Rivalries in football don’t come much bigger than the likes of Manchester United vs Liverpool, Celtic vs Rangers, or Barcelona vs Real Madrid. In the gaming world however, Konami and EA Sports go head to head each year with their latest versions of Pro Evolution Soccer and FIFA vying for top spot as the best football game available. They’ve both been out for a little while now, so if you’re looking to buy a game for a fan of ‘the beautiful game’, we’re here to help. Which one should you buy this year; PES 2018 or FIFA 18?
From the very first whistle till the referee calls time on a match, FIFA provides a fast paced experience which barely gives you time to breathe. The A.I. is smarter, creating a real challenge offline, whilst the tweaks to crossing ensure that area is the best it’s been for ages. For all the excitement the dynamic gameplay brings, being able to pass it first time and score amazing goals with ease – even using terrible players – takes away from the enjoyment as you become numb to some of the action. Nothing is earned.
PES goes for a more considered approach, encouraging players to try and play a ‘pure’ version of football. It really pays off as passing, crossing and shooting all feel realistic to a certain degree, with every great moment coming from hard work and effort. Rewarding is the best way to describe the gameplay, with the onus on creating opportunities for yourself instead of relying on any flaws in the game engine or pace abuse.
As a veteran FIFA player, I adore the PES way of doing things in regards of the on-pitch antics.
Verdict – PES
Unfortunately, just like previous years, it tends to go belly up for the online side of PES 2018, and the infamous lag can’t even bear a portion of the blame. Everything is much slower, becoming a very sluggish and tiresome experience where agile players turn into tanks; it’s like every game is played in mud. That’s when you eventually find a match, because you’ll need to perform a few searches in the matchmaking before getting an opponent at times.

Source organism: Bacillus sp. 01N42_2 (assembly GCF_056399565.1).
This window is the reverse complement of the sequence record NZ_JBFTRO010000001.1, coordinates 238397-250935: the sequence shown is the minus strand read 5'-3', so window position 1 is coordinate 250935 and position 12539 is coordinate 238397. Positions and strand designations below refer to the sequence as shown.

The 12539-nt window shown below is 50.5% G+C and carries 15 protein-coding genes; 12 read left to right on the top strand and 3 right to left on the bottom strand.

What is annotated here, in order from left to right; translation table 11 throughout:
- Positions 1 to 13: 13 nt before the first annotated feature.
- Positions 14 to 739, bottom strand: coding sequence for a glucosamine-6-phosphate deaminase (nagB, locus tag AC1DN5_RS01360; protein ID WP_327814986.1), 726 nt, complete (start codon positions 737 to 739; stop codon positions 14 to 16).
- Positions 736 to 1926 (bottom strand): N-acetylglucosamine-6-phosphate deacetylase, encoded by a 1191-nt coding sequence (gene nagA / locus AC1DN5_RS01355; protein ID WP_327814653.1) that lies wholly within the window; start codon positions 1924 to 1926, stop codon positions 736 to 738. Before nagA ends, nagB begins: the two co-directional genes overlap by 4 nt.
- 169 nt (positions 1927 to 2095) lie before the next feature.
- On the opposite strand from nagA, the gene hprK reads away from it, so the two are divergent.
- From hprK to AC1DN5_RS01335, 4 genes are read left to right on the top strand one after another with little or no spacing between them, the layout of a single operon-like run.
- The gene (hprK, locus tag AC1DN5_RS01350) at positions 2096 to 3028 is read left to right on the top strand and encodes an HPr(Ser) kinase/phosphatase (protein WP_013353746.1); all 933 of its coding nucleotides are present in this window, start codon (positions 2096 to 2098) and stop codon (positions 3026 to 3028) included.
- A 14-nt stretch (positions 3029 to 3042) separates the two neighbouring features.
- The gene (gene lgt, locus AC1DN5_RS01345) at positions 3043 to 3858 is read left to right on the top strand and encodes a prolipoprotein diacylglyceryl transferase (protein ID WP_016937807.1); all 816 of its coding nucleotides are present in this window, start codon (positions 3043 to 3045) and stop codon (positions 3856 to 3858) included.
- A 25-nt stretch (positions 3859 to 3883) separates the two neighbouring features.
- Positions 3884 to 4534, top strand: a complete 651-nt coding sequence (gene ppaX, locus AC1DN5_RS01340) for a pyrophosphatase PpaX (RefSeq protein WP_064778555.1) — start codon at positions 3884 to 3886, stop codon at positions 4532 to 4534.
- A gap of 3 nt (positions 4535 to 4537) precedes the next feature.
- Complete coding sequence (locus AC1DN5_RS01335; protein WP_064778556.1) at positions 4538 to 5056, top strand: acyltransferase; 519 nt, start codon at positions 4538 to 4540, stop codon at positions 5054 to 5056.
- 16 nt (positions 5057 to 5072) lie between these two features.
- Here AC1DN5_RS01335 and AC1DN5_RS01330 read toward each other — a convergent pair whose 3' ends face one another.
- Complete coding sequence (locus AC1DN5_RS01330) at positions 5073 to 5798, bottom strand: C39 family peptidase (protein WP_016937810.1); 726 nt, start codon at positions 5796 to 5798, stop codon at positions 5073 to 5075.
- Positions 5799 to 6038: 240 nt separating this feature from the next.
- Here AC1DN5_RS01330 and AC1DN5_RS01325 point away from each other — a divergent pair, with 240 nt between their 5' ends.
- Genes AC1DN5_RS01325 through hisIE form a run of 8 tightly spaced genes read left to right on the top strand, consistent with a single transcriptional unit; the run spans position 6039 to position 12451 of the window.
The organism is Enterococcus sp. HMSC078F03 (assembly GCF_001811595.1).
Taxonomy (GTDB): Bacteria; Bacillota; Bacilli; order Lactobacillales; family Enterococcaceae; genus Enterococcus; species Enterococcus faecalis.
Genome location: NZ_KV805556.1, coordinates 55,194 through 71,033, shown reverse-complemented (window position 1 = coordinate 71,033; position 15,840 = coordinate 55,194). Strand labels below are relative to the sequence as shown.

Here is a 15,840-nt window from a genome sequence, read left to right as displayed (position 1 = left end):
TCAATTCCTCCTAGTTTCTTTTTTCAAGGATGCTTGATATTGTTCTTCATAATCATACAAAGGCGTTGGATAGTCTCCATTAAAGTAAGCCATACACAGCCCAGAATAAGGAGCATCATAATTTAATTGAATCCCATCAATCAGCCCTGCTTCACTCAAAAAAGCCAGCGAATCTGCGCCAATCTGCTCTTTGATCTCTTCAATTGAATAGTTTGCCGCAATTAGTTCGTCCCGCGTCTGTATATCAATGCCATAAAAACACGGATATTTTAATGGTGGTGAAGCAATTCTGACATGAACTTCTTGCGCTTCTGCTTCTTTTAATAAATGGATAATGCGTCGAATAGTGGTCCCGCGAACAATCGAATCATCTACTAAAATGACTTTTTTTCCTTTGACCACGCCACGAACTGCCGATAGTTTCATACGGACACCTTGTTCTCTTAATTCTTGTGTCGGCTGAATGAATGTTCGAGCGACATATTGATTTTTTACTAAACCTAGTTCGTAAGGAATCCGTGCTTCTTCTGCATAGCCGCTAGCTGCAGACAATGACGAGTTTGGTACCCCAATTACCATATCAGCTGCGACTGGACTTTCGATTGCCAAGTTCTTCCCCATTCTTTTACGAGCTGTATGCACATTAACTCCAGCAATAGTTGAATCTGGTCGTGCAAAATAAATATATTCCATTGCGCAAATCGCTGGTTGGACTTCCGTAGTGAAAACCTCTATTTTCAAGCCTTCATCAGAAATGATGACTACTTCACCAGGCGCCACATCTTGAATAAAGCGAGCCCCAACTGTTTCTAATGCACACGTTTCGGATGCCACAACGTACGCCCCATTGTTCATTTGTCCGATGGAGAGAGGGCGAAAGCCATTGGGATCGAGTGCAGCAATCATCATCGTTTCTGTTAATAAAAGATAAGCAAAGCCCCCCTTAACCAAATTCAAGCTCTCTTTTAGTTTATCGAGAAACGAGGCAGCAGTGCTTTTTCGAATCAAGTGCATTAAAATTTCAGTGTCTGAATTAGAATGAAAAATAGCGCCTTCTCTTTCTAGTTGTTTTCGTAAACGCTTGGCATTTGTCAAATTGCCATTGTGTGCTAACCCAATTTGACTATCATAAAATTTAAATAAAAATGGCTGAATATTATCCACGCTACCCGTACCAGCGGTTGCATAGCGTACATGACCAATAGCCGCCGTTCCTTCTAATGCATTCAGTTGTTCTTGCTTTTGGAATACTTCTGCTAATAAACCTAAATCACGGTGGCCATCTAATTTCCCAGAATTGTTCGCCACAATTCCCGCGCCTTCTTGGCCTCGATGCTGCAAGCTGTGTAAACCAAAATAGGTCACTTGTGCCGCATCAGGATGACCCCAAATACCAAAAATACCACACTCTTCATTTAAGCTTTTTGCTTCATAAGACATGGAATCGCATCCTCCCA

Where FIFA succeeds in this case is in transitioning the smooth, albeit frenetic, gameplay from offline to the online arena. Sure, it’s still a wild ride as goals fly in from everywhere, the ball bounces off players like it’s a form of pinball and the matches are end to end, but none of the good aspects are compromised in the slightest. And most of all, the fun element of ‘absolutely anything can happen’, remains intact.
Verdict – FIFA
Neither game has tried to do anything majorly different in terms of the game modes; with FIFA 18 enhancing their extremely popular Ultimate Team mode, building a fantasy team to compete against gamers all around the world. Pro Clubs caters for the mass multiplayer fan base, allowing for up to 22 players to be a part of a single match and providing a way for friends to play together with a purpose – something the 2v2 option also offers. The disappointments come from the same old career style modes and The Journey, which still hasn’t reached its potential.